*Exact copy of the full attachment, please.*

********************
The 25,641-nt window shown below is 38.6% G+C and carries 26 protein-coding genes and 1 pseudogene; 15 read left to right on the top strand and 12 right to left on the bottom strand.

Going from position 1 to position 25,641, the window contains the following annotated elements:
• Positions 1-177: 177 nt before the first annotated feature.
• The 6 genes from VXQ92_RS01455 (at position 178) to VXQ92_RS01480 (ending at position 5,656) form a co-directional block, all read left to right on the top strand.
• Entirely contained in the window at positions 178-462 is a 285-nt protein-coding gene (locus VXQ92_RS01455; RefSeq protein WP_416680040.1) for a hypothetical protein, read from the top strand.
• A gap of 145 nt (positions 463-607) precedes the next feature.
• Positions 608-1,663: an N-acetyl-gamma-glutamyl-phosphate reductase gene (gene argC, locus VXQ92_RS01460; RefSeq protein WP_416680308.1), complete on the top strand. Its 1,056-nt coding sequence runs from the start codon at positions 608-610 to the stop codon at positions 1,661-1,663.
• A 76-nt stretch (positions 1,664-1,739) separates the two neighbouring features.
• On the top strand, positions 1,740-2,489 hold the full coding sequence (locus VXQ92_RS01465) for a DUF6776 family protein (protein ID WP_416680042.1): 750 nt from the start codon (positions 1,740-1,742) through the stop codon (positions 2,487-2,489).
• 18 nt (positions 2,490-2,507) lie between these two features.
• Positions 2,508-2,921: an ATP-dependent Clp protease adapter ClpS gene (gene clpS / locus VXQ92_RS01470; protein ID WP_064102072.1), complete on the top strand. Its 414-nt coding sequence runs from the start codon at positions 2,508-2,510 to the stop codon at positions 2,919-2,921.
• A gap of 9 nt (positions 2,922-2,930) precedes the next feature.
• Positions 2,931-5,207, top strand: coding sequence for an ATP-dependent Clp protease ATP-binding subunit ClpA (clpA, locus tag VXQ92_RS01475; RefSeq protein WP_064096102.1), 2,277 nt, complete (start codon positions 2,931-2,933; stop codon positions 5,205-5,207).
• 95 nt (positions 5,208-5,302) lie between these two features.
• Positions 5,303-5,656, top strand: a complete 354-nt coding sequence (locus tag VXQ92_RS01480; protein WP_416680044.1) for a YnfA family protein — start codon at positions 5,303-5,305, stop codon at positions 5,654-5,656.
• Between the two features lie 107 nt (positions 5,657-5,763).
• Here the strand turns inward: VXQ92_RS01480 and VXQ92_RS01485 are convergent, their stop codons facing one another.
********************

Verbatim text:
The 25,641-nt window shown below is 38.6% G+C and carries 26 protein-coding genes and 1 pseudogene; 15 read left to right on the top strand and 12 right to left on the bottom strand.

Going from position 1 to position 25,641, the window contains the following annotated elements:
• Positions 1-177: 177 nt before the first annotated feature.
• The 6 genes from VXQ92_RS01455 (at position 178) to VXQ92_RS01480 (ending at position 5,656) form a co-directional block, all read left to right on the top strand.
• Entirely contained in the window at positions 178-462 is a 285-nt protein-coding gene (locus VXQ92_RS01455; RefSeq protein WP_416680040.1) for a hypothetical protein, read from the top strand.
• A gap of 145 nt (positions 463-607) precedes the next feature.
• Positions 608-1,663: an N-acetyl-gamma-glutamyl-phosphate reductase gene (gene argC, locus VXQ92_RS01460; RefSeq protein WP_416680308.1), complete on the top strand. Its 1,056-nt coding sequence runs from the start codon at positions 608-610 to the stop codon at positions 1,661-1,663.
• A 76-nt stretch (positions 1,664-1,739) separates the two neighbouring features.
• On the top strand, positions 1,740-2,489 hold the full coding sequence (locus VXQ92_RS01465) for a DUF6776 family protein (protein ID WP_416680042.1): 750 nt from the start codon (positions 1,740-1,742) through the stop codon (positions 2,487-2,489).
• 18 nt (positions 2,490-2,507) lie between these two features.
• Positions 2,508-2,921: an ATP-dependent Clp protease adapter ClpS gene (gene clpS / locus VXQ92_RS01470; protein ID WP_064102072.1), complete on the top strand. Its 414-nt coding sequence runs from the start codon at positions 2,508-2,510 to the stop codon at positions 2,919-2,921.
• A gap of 9 nt (positions 2,922-2,930) precedes the next feature.
• Positions 2,931-5,207, top strand: coding sequence for an ATP-dependent Clp protease ATP-binding subunit ClpA (clpA, locus tag VXQ92_RS01475; RefSeq protein WP_064096102.1), 2,277 nt, complete (start codon positions 2,931-2,933; stop codon positions 5,205-5,207).
• 95 nt (positions 5,208-5,302) lie between these two features.
• Positions 5,303-5,656, top strand: a complete 354-nt coding sequence (locus tag VXQ92_RS01480; protein WP_416680044.1) for a YnfA family protein — start codon at positions 5,303-5,305, stop codon at positions 5,654-5,656.
• Between the two features lie 107 nt (positions 5,657-5,763).
• Here the strand turns inward: VXQ92_RS01480 and VXQ92_RS01485 are convergent, their stop codons facing one another.